Friday, December 30, 2016

Trump and Climate Change

Its been a long time since it was deemed respectable in the world of climate change science to question the 'orthodoxy' that climate change is the biggest threat the human race faces, and that it's all a result of man polluting the atmosphere with carbon emissions. Anyone not joining in the Armageddon competition of disastrous consequences for our world has been thought anti-science. Even called a "denier", a truly offensive insult bearing in mind the connotations associated with the word. While I've never doubted that our climate is changing, as it always has, and over last few decades has been warming, I do think the anticipation of impending disaster has been overdone. And the vilification of anyone, including scientists who challenge the orthodoxy is .... well unscientific. To win an argument by silencing the other side is no victory at all. I took some stick for simply daring to go to a lecture given my Matt Ridley a few weeks ago.

Donald Trump's arrival in the White House is going to blow this 'orthodoxy' out of the window. Those who think fear of an impending climate change doom has been overdone will be back at the scientific discussion table. Personally, while I've never been impressed by the warnings of "X number of days to save the world" or the calls to wreck our UK economy while other states pay no more than lip service, I do worry about some of what Mr Trump has been saying. He's called 'climate change' a hoax. It's certainly not. He's appointed to key positions men straight out of 'Southfork Ranch'. It's clear that Mr Trump intends to put jobs and economic growth before policies to decarbonise. I wonder if he knows about the Paris Agreement.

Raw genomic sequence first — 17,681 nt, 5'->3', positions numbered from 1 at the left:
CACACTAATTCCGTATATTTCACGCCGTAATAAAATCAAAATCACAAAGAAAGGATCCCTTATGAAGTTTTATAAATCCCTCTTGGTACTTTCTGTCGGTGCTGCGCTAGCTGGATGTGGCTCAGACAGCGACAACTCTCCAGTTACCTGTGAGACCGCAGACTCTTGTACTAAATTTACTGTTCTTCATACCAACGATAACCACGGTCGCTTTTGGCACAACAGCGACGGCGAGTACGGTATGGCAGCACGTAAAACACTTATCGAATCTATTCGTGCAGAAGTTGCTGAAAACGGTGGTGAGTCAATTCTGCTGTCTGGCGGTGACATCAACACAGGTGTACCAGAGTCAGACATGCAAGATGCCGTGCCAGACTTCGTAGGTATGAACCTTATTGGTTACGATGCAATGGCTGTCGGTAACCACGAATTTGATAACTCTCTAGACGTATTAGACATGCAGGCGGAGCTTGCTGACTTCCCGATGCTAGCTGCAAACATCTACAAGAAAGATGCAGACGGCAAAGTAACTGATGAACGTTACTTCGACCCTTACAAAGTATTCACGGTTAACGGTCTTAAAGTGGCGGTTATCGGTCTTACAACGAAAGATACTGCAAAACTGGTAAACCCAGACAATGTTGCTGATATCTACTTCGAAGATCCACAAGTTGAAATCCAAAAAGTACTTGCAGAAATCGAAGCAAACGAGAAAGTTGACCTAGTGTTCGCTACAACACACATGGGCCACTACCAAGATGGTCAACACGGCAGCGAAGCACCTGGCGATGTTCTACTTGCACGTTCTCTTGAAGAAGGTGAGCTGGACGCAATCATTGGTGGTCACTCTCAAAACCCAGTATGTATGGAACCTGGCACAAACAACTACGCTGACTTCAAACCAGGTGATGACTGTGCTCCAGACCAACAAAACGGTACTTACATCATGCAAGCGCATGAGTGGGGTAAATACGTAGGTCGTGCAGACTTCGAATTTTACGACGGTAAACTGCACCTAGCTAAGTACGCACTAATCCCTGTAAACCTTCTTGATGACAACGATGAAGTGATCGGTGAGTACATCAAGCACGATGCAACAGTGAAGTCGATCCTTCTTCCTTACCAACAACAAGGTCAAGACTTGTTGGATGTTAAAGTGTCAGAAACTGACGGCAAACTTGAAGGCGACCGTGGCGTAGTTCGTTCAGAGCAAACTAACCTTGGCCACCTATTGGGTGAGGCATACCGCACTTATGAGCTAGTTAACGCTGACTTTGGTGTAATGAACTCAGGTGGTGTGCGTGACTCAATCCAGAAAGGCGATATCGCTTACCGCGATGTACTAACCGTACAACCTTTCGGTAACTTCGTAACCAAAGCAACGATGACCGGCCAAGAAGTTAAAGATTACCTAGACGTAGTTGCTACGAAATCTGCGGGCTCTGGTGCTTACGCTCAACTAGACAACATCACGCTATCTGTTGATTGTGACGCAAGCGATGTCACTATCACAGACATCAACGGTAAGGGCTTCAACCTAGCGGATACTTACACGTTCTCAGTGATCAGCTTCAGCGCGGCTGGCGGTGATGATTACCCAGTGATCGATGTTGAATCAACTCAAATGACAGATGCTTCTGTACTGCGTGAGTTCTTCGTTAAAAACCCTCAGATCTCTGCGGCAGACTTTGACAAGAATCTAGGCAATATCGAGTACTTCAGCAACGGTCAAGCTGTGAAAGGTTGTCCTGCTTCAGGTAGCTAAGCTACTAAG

We will have to wait and see what Donald Trump actually does in office, rather than what he tells us he's going to do. I would be very surprised if he were to turn his back on policies to limit climate change altogether. Even if he doesn't believe it's for real, I'd expect him to adopt some decarbonisation policy as an insurance against the possibility that he might be wrong. I'm equally sure he will give a bigger platform to sceptics. Our climate change scientists will once more be involved in a debate about science rather than what sometimes seems like a religious belief.

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